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Office of Program Policy Analysis and Government Accountability

Office of Student Financial Assistance Generally Performs Well, But Performance Measurement and Default Prevention Should Be Improved, Report No. 03-16, February 2003
 
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  • The Department of Education’s Office of Student Financial Assistance has accumulated approximately $30.9 million in net earnings from its federal loan guaranty operations. At a minimum, the Legislature could appropriate $7.9 million of these earnings to support state financial aid initiatives next year.
  • The office has not collected or reported data for most of its legislative performance measures, which hinders the assessment by the Legislature of financial assistance policies.  The Legislature should consider adding measures to assess college affordability as well as office performance in administering financial aid programs.
  • Office customers express a high level of satisfaction with services, and productivity as a guaranty agency has improved significantly over the past two years.  However, the office needs to improve its performance in preventing students from defaulting on their loans.
  • Restructuring the office’s guaranty agency function as an entrepreneurial non-state entity or exempting it from certain administrative requirements could increase its efficiency and effectiveness and could produce additional revenues to support state financial aid initiatives. The financial benefit of continuing the office’s guaranty agency function could be eliminated if its Federal Student Loan Reserve Fund balance drops below a certain level, but this is unlikely to happen for many years.

Which Government Program Summaries contain related information?

Student Financial Assistance

What other OPPAGA-related materials are available?

  • Report No. 06-57 Progress Report: Legislature Increases FRAG Awards; Residency Determination Rules Improved, published in August 2006.
  • Report No. 05-08 Progress Report: Office of Student Financial Assistance Improved Some Functions, But Additional Changes Would Enhance Services, published in February 2005.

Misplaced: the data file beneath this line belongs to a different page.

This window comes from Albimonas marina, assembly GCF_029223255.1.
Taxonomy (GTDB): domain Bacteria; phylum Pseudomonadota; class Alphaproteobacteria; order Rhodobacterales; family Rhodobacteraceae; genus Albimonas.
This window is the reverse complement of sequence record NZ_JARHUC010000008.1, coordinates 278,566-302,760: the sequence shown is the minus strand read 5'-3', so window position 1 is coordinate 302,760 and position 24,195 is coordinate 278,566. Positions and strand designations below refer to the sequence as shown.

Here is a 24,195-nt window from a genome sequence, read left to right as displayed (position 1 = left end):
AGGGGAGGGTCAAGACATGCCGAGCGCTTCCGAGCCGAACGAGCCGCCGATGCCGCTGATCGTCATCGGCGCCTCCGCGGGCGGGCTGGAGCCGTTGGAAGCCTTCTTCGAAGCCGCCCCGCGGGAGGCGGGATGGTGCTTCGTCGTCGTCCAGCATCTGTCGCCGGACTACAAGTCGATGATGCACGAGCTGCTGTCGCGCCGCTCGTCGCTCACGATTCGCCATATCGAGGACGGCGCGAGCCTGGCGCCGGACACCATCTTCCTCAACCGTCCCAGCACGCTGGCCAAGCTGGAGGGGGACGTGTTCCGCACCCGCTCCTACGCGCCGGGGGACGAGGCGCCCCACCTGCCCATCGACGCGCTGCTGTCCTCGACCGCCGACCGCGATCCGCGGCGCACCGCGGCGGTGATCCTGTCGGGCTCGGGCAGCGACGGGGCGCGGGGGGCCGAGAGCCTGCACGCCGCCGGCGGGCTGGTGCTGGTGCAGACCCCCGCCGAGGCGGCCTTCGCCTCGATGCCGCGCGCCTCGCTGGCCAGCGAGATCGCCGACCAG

• Report No. 04-54 Information Brief: The State Has Several Options Available When Considering the Funding of Higher Education, published in August 2004.
  • Report No. 04-44 Information Brief: Stronger Financial Incentives Could Encourage Students to Graduate With Fewer Excess Hours, published in June 2004.
  • Report No. 04-12 Information Brief: Florida Universities’ Tuition and Fees Slightly Below Peers, But All Costs Consume a Higher Percentage of Family Median Income, published in February 2004.
  • Report No. 03-70 Justification Review: Private Colleges and Universities Program—Department of Education, published in December 2003.
  • Report No. 03-47 Information Brief: Compilation of College Affordability Data for Students Who Applied for Federal Aid, published in August 2003.
  • Report No. 03-33 Information Brief: College Attendance Costs Vary and Result From Higher Tuition, Room, and Board, published in June 2003.
  • Report No. 03-31 Information Brief: Voluntary Bright Futures Scholarship Testing Program Would Reduce Costs, published in April 2003.
  • Report No. 03-17 Program Review: Bright Futures Contributes to Improved College Preparation, Affordability, and Enrollment, published in February 2003.

Copies of this report in print or alternate accessible format may be obtained by telephone (850/488-0021), by FAX (850/487-9213), in person, or by mail (OPPAGA Report Production, Claude Pepper Building, Room 312, 111 W. Madison St., Tallahassee, FL 32399-1475).
e-mail address: oppaga@oppaga.fl.gov


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